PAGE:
‘Fama y Aplausos’, the 20 Story Havana Building That Has Become a Hell

The current description is far from what the 20-story massive structure looked like two decades ago. (14ymedio)

14ymedio bigger14ymedio, Natalia López Moya, Havana, 14 December 2023 — A quick touch with the index finger and middle finger on the shoulder is the key to knowing that the building known as Fama y Aplausos (Fame and Applause), on the corner of Infanta and Manglar in Havana, is the home of important official spokespeople who handed out national awards of various categories to figures who stood out during the ideological offensive at the beginning of this century: the Battle of Ideas.

“This is no longer what it was, nor does it look like it did when I moved here,” a plastic artist who has lived in the place since its inauguration and prefers anonymity tells 14ymedio. “Not only has the entire building deteriorated, the area, which was always a little controversial because of the neighborhoods nearby, has become very dangerous. At night no one goes out or receives visitors. They lift weights.”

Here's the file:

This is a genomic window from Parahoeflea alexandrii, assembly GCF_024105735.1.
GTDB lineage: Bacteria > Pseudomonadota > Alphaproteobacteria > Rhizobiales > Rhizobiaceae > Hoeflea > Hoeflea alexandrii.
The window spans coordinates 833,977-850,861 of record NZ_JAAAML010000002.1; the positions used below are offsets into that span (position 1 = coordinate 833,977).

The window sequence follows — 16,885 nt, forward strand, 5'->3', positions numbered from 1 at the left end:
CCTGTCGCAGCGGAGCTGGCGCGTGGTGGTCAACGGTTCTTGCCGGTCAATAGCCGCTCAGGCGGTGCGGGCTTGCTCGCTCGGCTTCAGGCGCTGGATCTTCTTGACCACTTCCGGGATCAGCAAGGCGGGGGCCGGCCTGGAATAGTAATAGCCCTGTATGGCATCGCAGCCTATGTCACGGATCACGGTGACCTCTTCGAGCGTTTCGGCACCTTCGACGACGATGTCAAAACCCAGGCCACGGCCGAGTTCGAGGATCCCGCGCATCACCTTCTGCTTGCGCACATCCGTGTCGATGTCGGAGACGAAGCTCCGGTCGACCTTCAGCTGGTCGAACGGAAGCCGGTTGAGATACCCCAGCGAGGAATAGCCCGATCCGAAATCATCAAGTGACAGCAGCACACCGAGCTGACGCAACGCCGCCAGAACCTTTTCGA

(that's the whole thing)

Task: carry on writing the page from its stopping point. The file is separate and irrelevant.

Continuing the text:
A tour of the surroundings is enough to see the mountains of filth, the streets full of potholes, the peeling walls and the dirty perimeter wall with cracks. On a corner, a poster with an image of José Martí highlights one of his phrases: “This is a virtuous time and you have to melt into it.” A few meters from the exterior gardens of the building, there are only mud and weeds left.

The streets full of potholes, the peeling walls and the dirty perimeter wall with cracks. (14ymedio)

The nearby Pan-American store that even attracted residents of other neighborhoods for its “good assortment” is now a place that only sells products for the so-called ’released module’ — that is food and other items sold outside the ration system — as 14ymedio was able to verify this Wednesday. A bored custodian still remains in Fama y Aplausos, a remnant of the old team that guarded the place.

But the current description is far from what the 20-story building looked like two decades ago. Immaculate corridors, elevators that were quickly repaired when they broke, a reception area on the ground floor that made the visitor give chapter and verse about the person he was visiting, lights on the outside and an immaculate white paint on the facade stoked the curiosity of nearby neighbors.